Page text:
US President Biden, House Rep Mike Johnson urge Congress lawmakers to pass Ukraine aid

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WASHINGTON, DC : US President Joe Biden and House Speaker Mike Johnson, in a joint appearance, urged the lawmakers to pass assistance for Ukraine which is facing an uncertain path forward in the House, reported The Hill.

Biden, speaking at the annual Friends of Ireland luncheon to mark St. Patrick’s Day, expressed his appreciation for Ireland’s commitment to providing humanitarian aid to Ukraine during its war with Russia and to the people of Gaza amid the Israel-Hamas war.

“I’m committed to continuing to do our part,” Biden said to the room of bipartisan lawmakers, where, Hojnson was also present.

“I’m confident the vast majority — and excuse me for saying this — but I think a vast majority of members of Congress are willing to do their part. And I continue to urge every member in this room to stand up to Vladimir Putin. He’s a thug,” Biden added.

After hearing his statement, those present in the room, including the Speaker, applauded, reported The Hill.

Biden further called on the House to send him the national security supplemental that passed the Senate in a 67-32 vote last month.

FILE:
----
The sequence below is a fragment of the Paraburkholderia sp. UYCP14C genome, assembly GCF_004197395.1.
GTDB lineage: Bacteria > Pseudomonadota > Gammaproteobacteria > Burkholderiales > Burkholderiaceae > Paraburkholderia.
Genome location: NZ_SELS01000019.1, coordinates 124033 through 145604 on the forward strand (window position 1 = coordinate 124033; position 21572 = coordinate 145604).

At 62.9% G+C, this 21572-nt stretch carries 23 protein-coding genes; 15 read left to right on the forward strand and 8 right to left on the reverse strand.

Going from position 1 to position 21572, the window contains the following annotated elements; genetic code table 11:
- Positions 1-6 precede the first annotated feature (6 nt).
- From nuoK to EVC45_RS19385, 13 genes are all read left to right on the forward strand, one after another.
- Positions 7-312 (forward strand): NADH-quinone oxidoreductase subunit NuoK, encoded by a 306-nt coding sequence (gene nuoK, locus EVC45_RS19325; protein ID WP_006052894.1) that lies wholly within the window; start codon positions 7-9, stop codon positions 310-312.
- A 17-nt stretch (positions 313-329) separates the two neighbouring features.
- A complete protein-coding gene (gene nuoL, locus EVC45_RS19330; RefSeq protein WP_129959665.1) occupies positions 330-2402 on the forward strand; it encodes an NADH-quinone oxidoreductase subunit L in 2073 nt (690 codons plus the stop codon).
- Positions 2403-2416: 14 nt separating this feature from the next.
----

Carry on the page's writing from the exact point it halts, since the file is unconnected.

The legislation included USD 60 billion in aid for Ukraine, and funding for Israel, along with funds for humanitarian assistance in Gaza.

However, House Speaker Mike Johnson has not brought it up in the House for a vote, according to The Hill.

“It sends a clear message that America stands up for freedom and we bow down to no one. To no one in the world,” Biden said.

Leo Varadkar, the taoiseach of Ireland, echoed Biden’s calls to provide aid to Ukraine to better prepare themselves for Russia’s attempt at invasion, which began in February 2022.

“Ukraine must not fall, and together we need to stand by Ukraine for as long as it takes,” Varadkar said.

Friday’s public plea comes as Johnson has signalled that he plans to move on aid for Ukraine but has not disclosed details of what the package would look like, with a growing contingent of his conference opposed to sending any assistance to the embattled US ally, The Hill reported.

He further said that the chamber is first focusing on completing the government funding process.

At the House GOP retreat in West Virginia this week, Johnson said “I understand the timetable and I understand the urgency of the funding,” but once against, he cast doubt on the Senate supplemental.

He said that the lower chamber will “work the will of the House” and is “processing through all the various options right now,” warning that the ultimate product “may not look exactly like the Senate supplemental.” (ANI)

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